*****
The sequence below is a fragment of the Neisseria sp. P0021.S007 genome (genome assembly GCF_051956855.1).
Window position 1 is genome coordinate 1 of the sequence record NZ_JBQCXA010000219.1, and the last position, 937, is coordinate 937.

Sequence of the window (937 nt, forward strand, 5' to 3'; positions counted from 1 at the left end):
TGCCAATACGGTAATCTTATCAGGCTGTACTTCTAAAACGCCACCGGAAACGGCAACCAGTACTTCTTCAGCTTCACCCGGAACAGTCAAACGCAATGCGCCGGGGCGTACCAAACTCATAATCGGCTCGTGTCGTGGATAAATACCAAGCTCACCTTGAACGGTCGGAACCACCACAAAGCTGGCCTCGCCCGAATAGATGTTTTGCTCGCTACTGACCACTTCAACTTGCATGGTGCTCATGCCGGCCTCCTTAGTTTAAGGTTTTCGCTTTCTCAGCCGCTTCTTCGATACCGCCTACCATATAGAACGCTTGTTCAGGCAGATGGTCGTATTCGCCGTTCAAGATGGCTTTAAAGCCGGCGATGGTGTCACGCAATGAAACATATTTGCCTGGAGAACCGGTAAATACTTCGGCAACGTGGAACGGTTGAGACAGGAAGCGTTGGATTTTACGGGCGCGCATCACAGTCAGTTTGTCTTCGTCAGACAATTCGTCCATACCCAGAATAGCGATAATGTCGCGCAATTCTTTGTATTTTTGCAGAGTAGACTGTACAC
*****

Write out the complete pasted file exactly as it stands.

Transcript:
The sequence below is a fragment of the Neisseria sp. P0021.S007 genome (genome assembly GCF_051956855.1).
Window position 1 is genome coordinate 1 of the sequence record NZ_JBQCXA010000219.1, and the last position, 937, is coordinate 937.

Sequence of the window (937 nt, forward strand, 5' to 3'; positions counted from 1 at the left end):
TGCCAATACGGTAATCTTATCAGGCTGTACTTCTAAAACGCCACCGGAAACGGCAACCAGTACTTCTTCAGCTTCACCCGGAACAGTCAAACGCAATGCGCCGGGGCGTACCAAACTCATAATCGGCTCGTGTCGTGGATAAATACCAAGCTCACCTTGAACGGTCGGAACCACCACAAAGCTGGCCTCGCCCGAATAGATGTTTTGCTCGCTACTGACCACTTCAACTTGCATGGTGCTCATGCCGGCCTCCTTAGTTTAAGGTTTTCGCTTTCTCAGCCGCTTCTTCGATACCGCCTACCATATAGAACGCTTGTTCAGGCAGATGGTCGTATTCGCCGTTCAAGATGGCTTTAAAGCCGGCGATGGTGTCACGCAATGAAACATATTTGCCTGGAGAACCGGTAAATACTTCGGCAACGTGGAACGGTTGAGACAGGAAGCGTTGGATTTTACGGGCGCGCATCACAGTCAGTTTGTCTTCGTCAGACAATTCGTCCATACCCAGAATAGCGATAATGTCGCGCAATTCTTTGTATTTTTGCAGAGTAGACTGTACAC